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Superannuation

Actuarial certificate maintains sector integrity

Treasury’s decision to uphold the requirement to obtain an actuarial certificate for unsegregated, or proportional, funds when claiming exempt current pension income (ECPI) has been applauded by SMSF industry executives, who have labelled the move a positive outcome for the sector’s integrity.

The Treasury Laws Amendment (Fair and Sustainable Superannuation) Regulations 2017, issued on Monday, confirmed the need for an actuarial certificate to claim ECPI when the assets of an SMSF are not segregated.

However, the superannuation legislation passed last November suggested the certificate was not needed, which left uncertainty over the importance of these documents going forward.

A letter dated 28 March from Minister for Revenue and Financial Services Kelly O’Dwyer, obtained by selfmanagedsuper, stated: “The government decided not to progress with the regulation that proposed that funds with an account-based pension, or similar straight-forward pensions, no longer be required to obtain an actuarial certificate each year, stating the proportion of their income that was tax-exempt will not be progressed.

“This change was intended to reduce the costs for SMSFs. However, outcomes from the consultation suggests that costs of obtaining this certificate have reduced, and that ceasing the obligation may increase costs as the calculations will continue to need to be done.”

Lime Actuarial director Greg Einfeld said the government has made a sensible decision.

“The decision means the integrity in the system will be maintained by having actuaries overseeing these calculations,” Einfeld told selfmanagedsuper.

“Keep in mind that there’s nearly $20 billion of ECPI claimed every year, so having trusted professionals, such as actuaries, overseeing that can only be a good thing.

“And trustees and accountants will continue to have access to actuarial certificates that are low cost and easy to obtain, so everybody should be pleased with the outcome.”

Einfeld said the original draft legislation proposal received strong feedback from the SMSF industry.

“It was almost unanimous from a cross-section of industry bodies, accountants, auditors, other interested parties and, of course, actuaries that it would be a big mistake to remove the actuary’s role in performing that calculation,” he said.

“And Treasury has obviously taken on board that overwhelming feedback and has decided to leave actuarial certificates in place.”

He added the proposal to remove actuarial certificates was perhaps based on flawed assumptions made by Treasury.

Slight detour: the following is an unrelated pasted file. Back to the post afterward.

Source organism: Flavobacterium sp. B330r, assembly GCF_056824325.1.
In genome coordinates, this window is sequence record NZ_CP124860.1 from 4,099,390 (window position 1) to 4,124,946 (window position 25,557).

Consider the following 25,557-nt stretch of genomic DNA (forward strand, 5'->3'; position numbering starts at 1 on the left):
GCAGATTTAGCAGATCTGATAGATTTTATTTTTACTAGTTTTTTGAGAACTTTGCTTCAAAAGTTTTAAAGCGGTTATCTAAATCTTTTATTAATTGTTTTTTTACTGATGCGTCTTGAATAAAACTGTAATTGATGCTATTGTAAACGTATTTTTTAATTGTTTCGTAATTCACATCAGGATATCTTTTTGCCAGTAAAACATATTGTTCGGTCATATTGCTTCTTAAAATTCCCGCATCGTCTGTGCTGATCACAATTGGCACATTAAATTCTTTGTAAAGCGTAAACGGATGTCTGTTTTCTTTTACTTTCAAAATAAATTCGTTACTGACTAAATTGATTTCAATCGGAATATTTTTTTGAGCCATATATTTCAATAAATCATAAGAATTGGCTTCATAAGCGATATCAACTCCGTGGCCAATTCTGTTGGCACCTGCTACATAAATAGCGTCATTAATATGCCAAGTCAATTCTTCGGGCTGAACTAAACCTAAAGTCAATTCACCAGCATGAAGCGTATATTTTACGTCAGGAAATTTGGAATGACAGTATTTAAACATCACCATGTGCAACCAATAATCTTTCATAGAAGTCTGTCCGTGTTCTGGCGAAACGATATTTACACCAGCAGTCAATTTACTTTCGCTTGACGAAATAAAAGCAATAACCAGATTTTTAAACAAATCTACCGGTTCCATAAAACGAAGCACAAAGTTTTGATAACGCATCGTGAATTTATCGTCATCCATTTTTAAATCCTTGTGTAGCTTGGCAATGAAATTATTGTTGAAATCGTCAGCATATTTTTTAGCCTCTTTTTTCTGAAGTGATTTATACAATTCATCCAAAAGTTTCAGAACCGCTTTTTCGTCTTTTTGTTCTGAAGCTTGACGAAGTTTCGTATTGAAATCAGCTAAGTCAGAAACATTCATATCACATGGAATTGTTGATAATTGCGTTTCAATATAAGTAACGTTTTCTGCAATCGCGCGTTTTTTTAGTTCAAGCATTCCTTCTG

“It was possible that Treasury had received feedback that perhaps it was possible to perform ECPI calculations in a very straightforward manner and that feedback has proven to be incorrect,” he said.

“But I would say there were a number of flawed assumptions that led to the proposal.

“One was around how much it costs to produce a certificate, one was around the time and effort that was involved in obtaining a certificate from an actuary and there was a flawed assumption around how easy it would be for other people apart from actuaries to produce these certificates going forward.

“Also there was an assumption made around whether accountants wanted to be putting these certificates together themselves, so when you put all that together, I think Treasury got a very clear message that the best thing to do is to leave the situation as it is.

“I expect that everyone will now accept the umpire’s decision and move onwards.”

SuperConcepts SMSF technical and private wealth executive manager Graeme Colley said he believed the decision made by Treasury was going to happen regardless.

“I’d spoken to a number of trustees who had concerns around how their accountant was going to work it out and their accountant had said they would probably get an actuarial certificate anyway because the actuary will be able to calculate that average over the year,” Colley said.

“And I’m sure if that wasn’t the case, someone would develop software that would cover it if it wasn’t already there.

“It’s a reasonable outcome for many funds that are unsegregated, but it probably would’ve happened anyway.”

He added many accountants did not regard ECPI calculations as being a standard business practice.

“So virtually handing that over to the accountant or tax agent, that profession, was probably something that was a little bit foreign to them and they’d have to calculate it before the tax return was lodged,” he said.

“There are ways in which you can calculate the average that could make it biased one way or the other, but at least with using an actuary, they abide by actuarial standards, and actuarial certificates aren’t particularly expensive these days.”

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